Des Moines, IA — A Warra, Queensland farmer from Australia is the 2008 recipient of the Dean Kleckner Trade & Technology Advancement Award. The award was made to Jeff Bidstrup in Des Moines, IA on Oct. 15 during the Global Farmer to Farmer Roundtable. The Roundtable is held in conjunction with the World Food Prize.
Bidstrup lives up to every word in that description.
TATT board member and Jamestown, ND farmer Terry Wanzek, met Bidstrup three years ago at the first Farmer to Farmer Roundtable. “When I first met Jeff, I was impressed in his energy, enthusiasm, and passion. He lives a world away, but I share his frustrations with bans based on political science, not real science.”
Wanzek, a wheat farmer, has dealt with trade bans on GM (genetically modified) wheat; for Bidstrup, the challenge was political obstruction for many Australian farmers who wanted to plant GM cotton, canola and other grains.
“We’ve had biotech cotton for more than a decade,” says Bidstrup, who grows grain and cotton on about 12,000 acres in Queensland, a state in northeast Australia. “I immediately saw the difference it made and understood that this was a wonderful technology for farmers.”
GM cotton helped farmers overcome pest problems. Bidstrup began to imagine how additional GM research in Australia could help farmers with salinity and drought, as well as reduce chemical usage.
But then the anti-GM activists struck his country.
“One of Australia’s states (there are six of them) banned GM food crops, then all of them but Queensland passed their own moratoriums in a matter of weeks,” says Bidstrup. “There was almost no discussion. We were caught off guard, completely flat-footed.”
For a while, nobody did much of anything. “We all thought someone else would take care of the problem.”
As professional activists began getting more media attention, Bidstrup thought about the future of his family in agriculture. “I have two sons who want to be farmers. I started worrying about their future in this business. I realized that they aren’t going to have one unless somebody does something about all of this anti-biotech nonsense.”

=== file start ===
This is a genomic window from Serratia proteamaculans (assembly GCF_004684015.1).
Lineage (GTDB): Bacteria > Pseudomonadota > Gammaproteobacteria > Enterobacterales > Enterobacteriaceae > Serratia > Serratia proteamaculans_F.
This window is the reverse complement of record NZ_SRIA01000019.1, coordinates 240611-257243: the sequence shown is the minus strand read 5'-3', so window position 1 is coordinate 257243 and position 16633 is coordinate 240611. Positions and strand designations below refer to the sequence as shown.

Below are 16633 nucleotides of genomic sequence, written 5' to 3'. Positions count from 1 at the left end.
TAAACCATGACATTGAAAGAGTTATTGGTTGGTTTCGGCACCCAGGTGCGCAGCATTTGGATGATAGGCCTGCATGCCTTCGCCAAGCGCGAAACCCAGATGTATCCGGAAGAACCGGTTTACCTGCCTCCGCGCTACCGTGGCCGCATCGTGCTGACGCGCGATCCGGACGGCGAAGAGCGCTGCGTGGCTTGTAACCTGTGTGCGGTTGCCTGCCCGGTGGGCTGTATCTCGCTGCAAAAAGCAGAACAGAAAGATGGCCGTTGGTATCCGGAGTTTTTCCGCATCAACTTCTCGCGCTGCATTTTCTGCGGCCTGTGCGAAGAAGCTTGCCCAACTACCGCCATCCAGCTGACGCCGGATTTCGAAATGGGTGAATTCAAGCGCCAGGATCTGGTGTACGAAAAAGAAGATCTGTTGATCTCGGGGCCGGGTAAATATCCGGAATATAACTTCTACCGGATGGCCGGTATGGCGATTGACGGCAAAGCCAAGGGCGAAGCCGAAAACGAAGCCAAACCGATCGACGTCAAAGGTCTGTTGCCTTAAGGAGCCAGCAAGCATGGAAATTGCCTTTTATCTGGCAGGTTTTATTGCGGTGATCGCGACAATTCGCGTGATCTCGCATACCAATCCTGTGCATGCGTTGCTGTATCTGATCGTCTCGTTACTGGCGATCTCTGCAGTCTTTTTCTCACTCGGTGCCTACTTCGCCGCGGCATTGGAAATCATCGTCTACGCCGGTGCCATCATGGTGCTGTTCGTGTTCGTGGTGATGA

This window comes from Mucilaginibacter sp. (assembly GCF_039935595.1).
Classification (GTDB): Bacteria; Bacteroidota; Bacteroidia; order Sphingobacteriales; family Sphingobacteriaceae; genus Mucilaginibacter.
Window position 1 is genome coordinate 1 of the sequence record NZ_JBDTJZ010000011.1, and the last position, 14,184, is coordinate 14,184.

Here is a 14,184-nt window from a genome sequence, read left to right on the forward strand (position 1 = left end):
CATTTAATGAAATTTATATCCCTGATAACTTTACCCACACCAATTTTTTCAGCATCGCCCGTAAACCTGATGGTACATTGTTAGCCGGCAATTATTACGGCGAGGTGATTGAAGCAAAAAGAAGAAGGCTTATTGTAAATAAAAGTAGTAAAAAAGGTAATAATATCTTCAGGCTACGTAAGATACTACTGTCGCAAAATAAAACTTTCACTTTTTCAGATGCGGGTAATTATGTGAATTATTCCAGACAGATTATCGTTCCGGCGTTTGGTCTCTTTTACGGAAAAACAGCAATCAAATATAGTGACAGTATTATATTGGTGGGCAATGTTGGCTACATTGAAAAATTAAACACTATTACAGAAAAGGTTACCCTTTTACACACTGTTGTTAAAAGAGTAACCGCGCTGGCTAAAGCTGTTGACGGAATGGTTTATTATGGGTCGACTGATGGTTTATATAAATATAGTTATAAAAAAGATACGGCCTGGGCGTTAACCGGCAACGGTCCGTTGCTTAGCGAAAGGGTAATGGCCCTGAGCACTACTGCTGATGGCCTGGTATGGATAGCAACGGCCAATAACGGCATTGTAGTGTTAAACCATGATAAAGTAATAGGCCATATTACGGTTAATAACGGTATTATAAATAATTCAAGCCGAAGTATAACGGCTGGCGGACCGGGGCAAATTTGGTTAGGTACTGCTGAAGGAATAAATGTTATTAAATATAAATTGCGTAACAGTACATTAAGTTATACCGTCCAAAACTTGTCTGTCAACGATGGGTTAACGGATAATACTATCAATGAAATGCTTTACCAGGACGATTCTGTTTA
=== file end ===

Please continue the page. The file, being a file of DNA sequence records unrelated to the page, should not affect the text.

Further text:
So Bidstrup founded Producers Forum, a coalition of livestock and grain farmers who work to educate Australians about the benefits of biotechnology and to repeal moratoriums based on ignorance. Earlier this year, they succeeded in persuading the governments of New South Wales and Victoria to lift their bans and came close to convincing South Australia to do the same.
“We’ve made a lot of progress,” says Bidstrup. “We’re going to make even more in 2009 and beyond.”
Bidstrup’s efforts against moratoriums have not been limited to Australia. He’s also offered support to efforts by farmers in other countries, another example of “farmer network leadership and action in its purest form” the TATT board noted.
When Bidstrup learned that he had been named the recipient of the Kleckner Trade & Technology Advancement Award, he noted his honor and delight, but he said it was a journey not traveled alone.
“The load has been shared by many, and those people I believe share this award with me. They are the McKays, Kellys, Baldocks, Snookes, Staleys, Fitzgeralds, Crabtrees, Roushs, Prestons, Tribes, and many others of the world who have given their all to see good prevail.”
The award will be given out annually in conjunction with the World Food Prize. The first recipient in 2007 was Rosalie Ellasus of the Philippines.